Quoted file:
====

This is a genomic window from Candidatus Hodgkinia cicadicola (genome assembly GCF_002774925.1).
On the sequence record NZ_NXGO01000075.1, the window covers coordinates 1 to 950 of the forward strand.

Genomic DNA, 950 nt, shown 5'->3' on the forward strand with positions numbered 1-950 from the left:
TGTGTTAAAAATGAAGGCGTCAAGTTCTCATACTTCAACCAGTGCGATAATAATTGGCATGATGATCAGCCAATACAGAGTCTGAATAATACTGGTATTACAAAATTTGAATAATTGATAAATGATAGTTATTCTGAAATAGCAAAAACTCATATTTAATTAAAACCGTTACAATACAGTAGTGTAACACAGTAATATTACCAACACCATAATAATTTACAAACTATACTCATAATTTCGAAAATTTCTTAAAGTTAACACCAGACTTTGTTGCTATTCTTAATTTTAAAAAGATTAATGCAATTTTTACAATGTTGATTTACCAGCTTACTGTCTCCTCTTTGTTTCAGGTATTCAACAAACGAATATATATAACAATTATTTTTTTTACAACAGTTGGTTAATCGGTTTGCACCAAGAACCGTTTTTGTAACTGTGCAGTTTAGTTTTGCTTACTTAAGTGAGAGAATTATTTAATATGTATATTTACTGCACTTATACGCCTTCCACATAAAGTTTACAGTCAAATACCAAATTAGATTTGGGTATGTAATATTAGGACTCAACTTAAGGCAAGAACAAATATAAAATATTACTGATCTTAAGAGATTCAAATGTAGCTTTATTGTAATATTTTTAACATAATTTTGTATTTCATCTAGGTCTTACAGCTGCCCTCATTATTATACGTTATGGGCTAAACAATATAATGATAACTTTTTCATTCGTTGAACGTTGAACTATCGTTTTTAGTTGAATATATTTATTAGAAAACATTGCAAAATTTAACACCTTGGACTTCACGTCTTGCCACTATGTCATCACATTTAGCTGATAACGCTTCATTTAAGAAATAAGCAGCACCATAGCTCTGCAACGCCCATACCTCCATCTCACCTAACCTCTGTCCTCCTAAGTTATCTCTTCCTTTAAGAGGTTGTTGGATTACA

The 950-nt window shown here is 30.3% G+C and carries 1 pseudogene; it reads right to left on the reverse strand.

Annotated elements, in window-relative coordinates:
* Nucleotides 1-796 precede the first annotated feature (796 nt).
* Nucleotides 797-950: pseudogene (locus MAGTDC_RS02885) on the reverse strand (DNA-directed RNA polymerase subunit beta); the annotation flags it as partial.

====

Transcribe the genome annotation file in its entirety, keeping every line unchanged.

This is a genomic window from Candidatus Hodgkinia cicadicola (genome assembly GCF_002774925.1).
On the sequence record NZ_NXGO01000075.1, the window covers coordinates 1 to 950 of the forward strand.

Genomic DNA, 950 nt, shown 5'->3' on the forward strand with positions numbered 1-950 from the left:
TGTGTTAAAAATGAAGGCGTCAAGTTCTCATACTTCAACCAGTGCGATAATAATTGGCATGATGATCAGCCAATACAGAGTCTGAATAATACTGGTATTACAAAATTTGAATAATTGATAAATGATAGTTATTCTGAAATAGCAAAAACTCATATTTAATTAAAACCGTTACAATACAGTAGTGTAACACAGTAATATTACCAACACCATAATAATTTACAAACTATACTCATAATTTCGAAAATTTCTTAAAGTTAACACCAGACTTTGTTGCTATTCTTAATTTTAAAAAGATTAATGCAATTTTTACAATGTTGATTTACCAGCTTACTGTCTCCTCTTTGTTTCAGGTATTCAACAAACGAATATATATAACAATTATTTTTTTTACAACAGTTGGTTAATCGGTTTGCACCAAGAACCGTTTTTGTAACTGTGCAGTTTAGTTTTGCTTACTTAAGTGAGAGAATTATTTAATATGTATATTTACTGCACTTATACGCCTTCCACATAAAGTTTACAGTCAAATACCAAATTAGATTTGGGTATGTAATATTAGGACTCAACTTAAGGCAAGAACAAATATAAAATATTACTGATCTTAAGAGATTCAAATGTAGCTTTATTGTAATATTTTTAACATAATTTTGTATTTCATCTAGGTCTTACAGCTGCCCTCATTATTATACGTTATGGGCTAAACAATATAATGATAACTTTTTCATTCGTTGAACGTTGAACTATCGTTTTTAGTTGAATATATTTATTAGAAAACATTGCAAAATTTAACACCTTGGACTTCACGTCTTGCCACTATGTCATCACATTTAGCTGATAACGCTTCATTTAAGAAATAAGCAGCACCATAGCTCTGCAACGCCCATACCTCCATCTCACCTAACCTCTGTCCTCCTAAGTTATCTCTTCCTTTAAGAGGTTGTTGGATTACA

The 950-nt window shown here is 30.3% G+C and carries 1 pseudogene; it reads right to left on the reverse strand.

Annotated elements, in window-relative coordinates:
* Nucleotides 1-796 precede the first annotated feature (796 nt).
* Nucleotides 797-950: pseudogene (locus MAGTDC_RS02885) on the reverse strand (DNA-directed RNA polymerase subunit beta); the annotation flags it as partial.